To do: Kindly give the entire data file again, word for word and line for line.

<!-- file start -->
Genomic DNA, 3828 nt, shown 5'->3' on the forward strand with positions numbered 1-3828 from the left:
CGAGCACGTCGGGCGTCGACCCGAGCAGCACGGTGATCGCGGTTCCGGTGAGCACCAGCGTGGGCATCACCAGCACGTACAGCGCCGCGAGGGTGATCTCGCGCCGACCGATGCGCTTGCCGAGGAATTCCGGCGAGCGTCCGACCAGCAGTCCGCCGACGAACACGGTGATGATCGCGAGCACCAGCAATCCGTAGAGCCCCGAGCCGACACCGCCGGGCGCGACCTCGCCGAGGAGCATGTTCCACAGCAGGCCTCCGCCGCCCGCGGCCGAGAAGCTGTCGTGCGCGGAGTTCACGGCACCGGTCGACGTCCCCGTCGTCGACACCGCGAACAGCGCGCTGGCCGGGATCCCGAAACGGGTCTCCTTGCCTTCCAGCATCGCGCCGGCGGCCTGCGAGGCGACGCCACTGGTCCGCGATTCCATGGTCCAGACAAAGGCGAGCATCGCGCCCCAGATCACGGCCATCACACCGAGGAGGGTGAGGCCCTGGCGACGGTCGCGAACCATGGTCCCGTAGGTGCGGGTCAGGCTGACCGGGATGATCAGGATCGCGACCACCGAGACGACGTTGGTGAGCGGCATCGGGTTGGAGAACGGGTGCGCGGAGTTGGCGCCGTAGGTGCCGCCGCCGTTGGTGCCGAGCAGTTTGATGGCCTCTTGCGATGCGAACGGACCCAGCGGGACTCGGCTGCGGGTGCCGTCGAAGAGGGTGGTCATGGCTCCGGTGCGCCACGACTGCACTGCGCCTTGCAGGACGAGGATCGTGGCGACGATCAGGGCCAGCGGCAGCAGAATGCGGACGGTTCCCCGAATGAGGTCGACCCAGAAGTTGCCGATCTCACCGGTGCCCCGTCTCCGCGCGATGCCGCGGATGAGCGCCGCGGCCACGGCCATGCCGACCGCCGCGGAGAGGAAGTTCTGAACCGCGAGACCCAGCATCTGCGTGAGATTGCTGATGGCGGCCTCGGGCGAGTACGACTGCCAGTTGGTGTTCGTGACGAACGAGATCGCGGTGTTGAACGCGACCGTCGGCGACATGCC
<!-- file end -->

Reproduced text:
Genomic DNA, 3828 nt, shown 5'->3' on the forward strand with positions numbered 1-3828 from the left:
CGAGCACGTCGGGCGTCGACCCGAGCAGCACGGTGATCGCGGTTCCGGTGAGCACCAGCGTGGGCATCACCAGCACGTACAGCGCCGCGAGGGTGATCTCGCGCCGACCGATGCGCTTGCCGAGGAATTCCGGCGAGCGTCCGACCAGCAGTCCGCCGACGAACACGGTGATGATCGCGAGCACCAGCAATCCGTAGAGCCCCGAGCCGACACCGCCGGGCGCGACCTCGCCGAGGAGCATGTTCCACAGCAGGCCTCCGCCGCCCGCGGCCGAGAAGCTGTCGTGCGCGGAGTTCACGGCACCGGTCGACGTCCCCGTCGTCGACACCGCGAACAGCGCGCTGGCCGGGATCCCGAAACGGGTCTCCTTGCCTTCCAGCATCGCGCCGGCGGCCTGCGAGGCGACGCCACTGGTCCGCGATTCCATGGTCCAGACAAAGGCGAGCATCGCGCCCCAGATCACGGCCATCACACCGAGGAGGGTGAGGCCCTGGCGACGGTCGCGAACCATGGTCCCGTAGGTGCGGGTCAGGCTGACCGGGATGATCAGGATCGCGACCACCGAGACGACGTTGGTGAGCGGCATCGGGTTGGAGAACGGGTGCGCGGAGTTGGCGCCGTAGGTGCCGCCGCCGTTGGTGCCGAGCAGTTTGATGGCCTCTTGCGATGCGAACGGACCCAGCGGGACTCGGCTGCGGGTGCCGTCGAAGAGGGTGGTCATGGCTCCGGTGCGCCACGACTGCACTGCGCCTTGCAGGACGAGGATCGTGGCGACGATCAGGGCCAGCGGCAGCAGAATGCGGACGGTTCCCCGAATGAGGTCGACCCAGAAGTTGCCGATCTCACCGGTGCCCCGTCTCCGCGCGATGCCGCGGATGAGCGCCGCGGCCACGGCCATGCCGACCGCCGCGGAGAGGAAGTTCTGAACCGCGAGACCCAGCATCTGCGTGAGATTGCTGATGGCGGCCTCGGGCGAGTACGACTGCCAGTTGGTGTTCGTGACGAACGAGATCGCGGTGTTGAACGCGACCGTCGGCGACATGCC